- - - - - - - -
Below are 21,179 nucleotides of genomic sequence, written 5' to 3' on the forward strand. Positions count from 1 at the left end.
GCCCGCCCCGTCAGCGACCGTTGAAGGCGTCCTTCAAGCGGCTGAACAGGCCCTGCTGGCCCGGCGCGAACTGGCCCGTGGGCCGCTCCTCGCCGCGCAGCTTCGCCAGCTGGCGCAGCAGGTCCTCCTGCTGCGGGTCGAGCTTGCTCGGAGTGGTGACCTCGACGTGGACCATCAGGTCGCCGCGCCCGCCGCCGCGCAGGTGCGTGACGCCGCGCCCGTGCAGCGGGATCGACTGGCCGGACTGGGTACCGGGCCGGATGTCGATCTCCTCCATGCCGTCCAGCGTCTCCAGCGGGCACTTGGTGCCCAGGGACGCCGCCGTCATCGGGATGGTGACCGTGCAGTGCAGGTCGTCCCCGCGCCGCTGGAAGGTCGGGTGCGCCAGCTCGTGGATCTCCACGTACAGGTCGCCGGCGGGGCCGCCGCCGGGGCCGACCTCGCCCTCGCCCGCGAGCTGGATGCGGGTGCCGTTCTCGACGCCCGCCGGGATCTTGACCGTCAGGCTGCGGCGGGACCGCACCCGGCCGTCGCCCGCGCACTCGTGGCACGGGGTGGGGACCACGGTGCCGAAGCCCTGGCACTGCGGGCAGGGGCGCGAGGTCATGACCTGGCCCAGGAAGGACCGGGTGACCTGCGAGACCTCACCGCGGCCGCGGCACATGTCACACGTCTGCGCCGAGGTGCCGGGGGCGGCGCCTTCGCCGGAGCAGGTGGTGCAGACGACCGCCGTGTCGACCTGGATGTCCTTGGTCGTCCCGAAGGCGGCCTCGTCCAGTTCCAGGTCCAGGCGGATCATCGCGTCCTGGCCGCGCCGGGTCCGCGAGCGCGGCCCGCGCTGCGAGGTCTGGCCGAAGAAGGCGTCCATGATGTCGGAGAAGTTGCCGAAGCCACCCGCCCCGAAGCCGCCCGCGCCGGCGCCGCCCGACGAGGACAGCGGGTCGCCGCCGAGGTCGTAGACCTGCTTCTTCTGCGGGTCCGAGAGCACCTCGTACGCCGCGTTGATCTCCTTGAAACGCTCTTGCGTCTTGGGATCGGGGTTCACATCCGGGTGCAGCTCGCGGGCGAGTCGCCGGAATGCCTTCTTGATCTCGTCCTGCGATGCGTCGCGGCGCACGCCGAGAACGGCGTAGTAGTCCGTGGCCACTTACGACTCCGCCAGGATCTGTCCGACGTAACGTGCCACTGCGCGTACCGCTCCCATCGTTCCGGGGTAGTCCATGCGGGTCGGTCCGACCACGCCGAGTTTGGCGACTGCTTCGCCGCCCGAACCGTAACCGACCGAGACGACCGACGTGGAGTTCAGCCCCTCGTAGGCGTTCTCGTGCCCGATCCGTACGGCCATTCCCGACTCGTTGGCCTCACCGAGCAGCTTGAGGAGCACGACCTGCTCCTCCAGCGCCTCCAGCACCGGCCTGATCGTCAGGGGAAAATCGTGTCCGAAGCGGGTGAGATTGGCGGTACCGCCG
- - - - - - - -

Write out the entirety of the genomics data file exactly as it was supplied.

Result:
Below are 21,179 nucleotides of genomic sequence, written 5' to 3' on the forward strand. Positions count from 1 at the left end.
GCCCGCCCCGTCAGCGACCGTTGAAGGCGTCCTTCAAGCGGCTGAACAGGCCCTGCTGGCCCGGCGCGAACTGGCCCGTGGGCCGCTCCTCGCCGCGCAGCTTCGCCAGCTGGCGCAGCAGGTCCTCCTGCTGCGGGTCGAGCTTGCTCGGAGTGGTGACCTCGACGTGGACCATCAGGTCGCCGCGCCCGCCGCCGCGCAGGTGCGTGACGCCGCGCCCGTGCAGCGGGATCGACTGGCCGGACTGGGTACCGGGCCGGATGTCGATCTCCTCCATGCCGTCCAGCGTCTCCAGCGGGCACTTGGTGCCCAGGGACGCCGCCGTCATCGGGATGGTGACCGTGCAGTGCAGGTCGTCCCCGCGCCGCTGGAAGGTCGGGTGCGCCAGCTCGTGGATCTCCACGTACAGGTCGCCGGCGGGGCCGCCGCCGGGGCCGACCTCGCCCTCGCCCGCGAGCTGGATGCGGGTGCCGTTCTCGACGCCCGCCGGGATCTTGACCGTCAGGCTGCGGCGGGACCGCACCCGGCCGTCGCCCGCGCACTCGTGGCACGGGGTGGGGACCACGGTGCCGAAGCCCTGGCACTGCGGGCAGGGGCGCGAGGTCATGACCTGGCCCAGGAAGGACCGGGTGACCTGCGAGACCTCACCGCGGCCGCGGCACATGTCACACGTCTGCGCCGAGGTGCCGGGGGCGGCGCCTTCGCCGGAGCAGGTGGTGCAGACGACCGCCGTGTCGACCTGGATGTCCTTGGTCGTCCCGAAGGCGGCCTCGTCCAGTTCCAGGTCCAGGCGGATCATCGCGTCCTGGCCGCGCCGGGTCCGCGAGCGCGGCCCGCGCTGCGAGGTCTGGCCGAAGAAGGCGTCCATGATGTCGGAGAAGTTGCCGAAGCCACCCGCCCCGAAGCCGCCCGCGCCGGCGCCGCCCGACGAGGACAGCGGGTCGCCGCCGAGGTCGTAGACCTGCTTCTTCTGCGGGTCCGAGAGCACCTCGTACGCCGCGTTGATCTCCTTGAAACGCTCTTGCGTCTTGGGATCGGGGTTCACATCCGGGTGCAGCTCGCGGGCGAGTCGCCGGAATGCCTTCTTGATCTCGTCCTGCGATGCGTCGCGGCGCACGCCGAGAACGGCGTAGTAGTCCGTGGCCACTTACGACTCCGCCAGGATCTGTCCGACGTAACGTGCCACTGCGCGTACCGCTCCCATCGTTCCGGGGTAGTCCATGCGGGTCGGTCCGACCACGCCGAGTTTGGCGACTGCTTCGCCGCCCGAACCGTAACCGACCGAGACGACCGACGTGGAGTTCAGCCCCTCGTAGGCGTTCTCGTGCCCGATCCGTACGGCCATTCCCGACTCGTTGGCCTCACCGAGCAGCTTGAGGAGCACGACCTGCTCCTCCAGCGCCTCCAGCACCGGCCTGATCGTCAGGGGAAAATCGTGTCCGAAGCGGGTGAGATTGGCGGTACCGCCG